Puff Pastry vs Pie Crust
The Difference Between Puff Pastry and Pie Crust
The question of the difference between puff pastry and pie crust seems like a really good one when you compare the raw pie dough against the raw puff pastry dough. Maybe you have no idea which square is pie dough and which one is puff pastry in the picture below, most people wouldn’t. After all, both puff pastry and most pie crust recipes start with the same ingredients: flour, butter and water.
It’s the way that these ingredients are combined that makes for the difference between puff pastry and pie crust.
The resulting texture after baking these two unique recipes is undeniably different. We baked side by side a square of pie crust dough and a piece of puff pastry from the packages pictured at the top of this post. Can you guess which one is which? I’m guessing that most everyone can guess the answer to the question of the difference between puff pastry and pie crust after looking at this next picture.
(Hint: Puff pastry actually puffs when baked!)
Let’s look into each process in detail in order to fully understand the difference between puff pastry and pie crust:
Puff pastry (shown on the right) is made by wrapping a piece of dough around a chunk of butter and then alternately rolling and folding forever until you’ve created extremely thin layers of butter alternating with extremely thin layers of dough. When puff pastry is baked, the layers begin to separate and “puff”. You can even see the butter sizzle between the layers as it rises and bakes. Puff pastry is great for things like turnovers and many fancy recipes like beef wellington and baked brie. Biting into a puff pastry you can appreciate all the flaky layers as your teeth sink to the bottom. Making puff pastry is a tedious process and, unless you’re a pastry chef, we recommend buying this product from your grocers freezer case instead of trying to make it.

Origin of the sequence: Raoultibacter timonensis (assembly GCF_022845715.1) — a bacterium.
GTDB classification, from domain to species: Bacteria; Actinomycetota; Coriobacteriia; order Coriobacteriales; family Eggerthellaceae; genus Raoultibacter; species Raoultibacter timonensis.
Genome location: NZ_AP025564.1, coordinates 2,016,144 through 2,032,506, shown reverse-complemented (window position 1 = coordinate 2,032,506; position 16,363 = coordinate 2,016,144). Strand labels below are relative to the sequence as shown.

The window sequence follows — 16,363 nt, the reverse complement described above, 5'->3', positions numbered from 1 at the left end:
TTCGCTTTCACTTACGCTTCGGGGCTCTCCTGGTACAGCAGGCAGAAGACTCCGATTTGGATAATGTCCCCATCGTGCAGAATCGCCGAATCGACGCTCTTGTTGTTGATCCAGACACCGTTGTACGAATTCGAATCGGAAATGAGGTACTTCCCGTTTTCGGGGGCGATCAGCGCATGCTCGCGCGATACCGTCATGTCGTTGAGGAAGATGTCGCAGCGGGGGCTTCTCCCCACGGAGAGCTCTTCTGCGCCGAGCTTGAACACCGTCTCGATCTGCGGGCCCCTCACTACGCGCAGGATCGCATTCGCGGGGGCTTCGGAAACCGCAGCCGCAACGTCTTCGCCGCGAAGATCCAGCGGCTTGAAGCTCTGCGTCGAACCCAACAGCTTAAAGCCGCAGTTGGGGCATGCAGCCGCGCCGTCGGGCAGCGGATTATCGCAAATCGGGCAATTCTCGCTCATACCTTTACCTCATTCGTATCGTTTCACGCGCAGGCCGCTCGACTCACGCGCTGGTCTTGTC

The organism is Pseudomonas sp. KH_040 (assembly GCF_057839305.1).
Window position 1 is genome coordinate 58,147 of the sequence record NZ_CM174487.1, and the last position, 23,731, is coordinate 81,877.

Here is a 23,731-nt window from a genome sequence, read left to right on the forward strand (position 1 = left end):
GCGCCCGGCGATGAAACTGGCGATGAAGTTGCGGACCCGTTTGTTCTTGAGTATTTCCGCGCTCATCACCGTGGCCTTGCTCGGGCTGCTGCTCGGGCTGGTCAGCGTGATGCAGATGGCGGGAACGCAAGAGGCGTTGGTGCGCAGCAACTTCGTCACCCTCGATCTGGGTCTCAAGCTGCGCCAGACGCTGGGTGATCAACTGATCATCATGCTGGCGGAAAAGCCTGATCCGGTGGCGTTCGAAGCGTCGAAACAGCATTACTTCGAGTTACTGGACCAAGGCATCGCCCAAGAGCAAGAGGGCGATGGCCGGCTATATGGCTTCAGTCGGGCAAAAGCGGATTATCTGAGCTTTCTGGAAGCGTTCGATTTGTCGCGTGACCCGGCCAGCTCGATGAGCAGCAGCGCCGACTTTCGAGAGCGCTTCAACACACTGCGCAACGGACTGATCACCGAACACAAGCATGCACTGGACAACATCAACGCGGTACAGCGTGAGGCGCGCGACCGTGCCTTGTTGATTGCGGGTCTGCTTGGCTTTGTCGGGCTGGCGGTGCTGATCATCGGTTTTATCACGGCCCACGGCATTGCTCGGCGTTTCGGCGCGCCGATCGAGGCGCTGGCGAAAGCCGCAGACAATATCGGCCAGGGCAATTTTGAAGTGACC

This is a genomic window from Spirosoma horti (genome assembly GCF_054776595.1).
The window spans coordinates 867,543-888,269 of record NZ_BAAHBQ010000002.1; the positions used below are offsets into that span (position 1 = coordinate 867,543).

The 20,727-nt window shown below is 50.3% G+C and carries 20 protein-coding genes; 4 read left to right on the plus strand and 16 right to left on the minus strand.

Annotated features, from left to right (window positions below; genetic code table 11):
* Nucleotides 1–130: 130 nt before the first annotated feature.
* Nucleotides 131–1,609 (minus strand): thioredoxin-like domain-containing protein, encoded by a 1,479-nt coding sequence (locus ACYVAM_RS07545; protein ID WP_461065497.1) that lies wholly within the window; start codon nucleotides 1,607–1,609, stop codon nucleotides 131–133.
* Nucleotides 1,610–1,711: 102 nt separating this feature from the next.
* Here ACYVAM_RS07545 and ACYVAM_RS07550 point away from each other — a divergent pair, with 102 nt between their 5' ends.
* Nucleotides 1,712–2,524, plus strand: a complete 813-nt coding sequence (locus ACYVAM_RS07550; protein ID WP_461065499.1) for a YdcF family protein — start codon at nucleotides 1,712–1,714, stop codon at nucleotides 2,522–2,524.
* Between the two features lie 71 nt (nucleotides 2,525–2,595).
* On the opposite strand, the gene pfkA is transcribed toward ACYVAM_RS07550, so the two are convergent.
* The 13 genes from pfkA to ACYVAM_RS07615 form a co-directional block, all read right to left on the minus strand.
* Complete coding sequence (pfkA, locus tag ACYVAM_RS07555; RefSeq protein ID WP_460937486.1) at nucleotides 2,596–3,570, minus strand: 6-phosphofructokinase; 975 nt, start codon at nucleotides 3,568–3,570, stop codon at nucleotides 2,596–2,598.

Pie dough or pie crust (shown on the left) is made by actually cutting the butter or shortening into the flour until the butter is present in teeny little pieces. Most pie dough recipes call for the use of 2 knives to actually cut the butter into the flour. The remaining tiny pieces of butter help to make a pie crust flaky when cooked, but the resulting pie crust is much thicker and sturdier than a puff pastry. Pie crusts provide a more solid bite and thus foundation to hold pie fillings.
No time for either of these time consuming processes to make pie crust or make puff pastry? We’ve already suggested buying the puff pastry – but pie crust made at home can be quick, easy, tasty and inexpensive if you use our super simple pie crust recipe.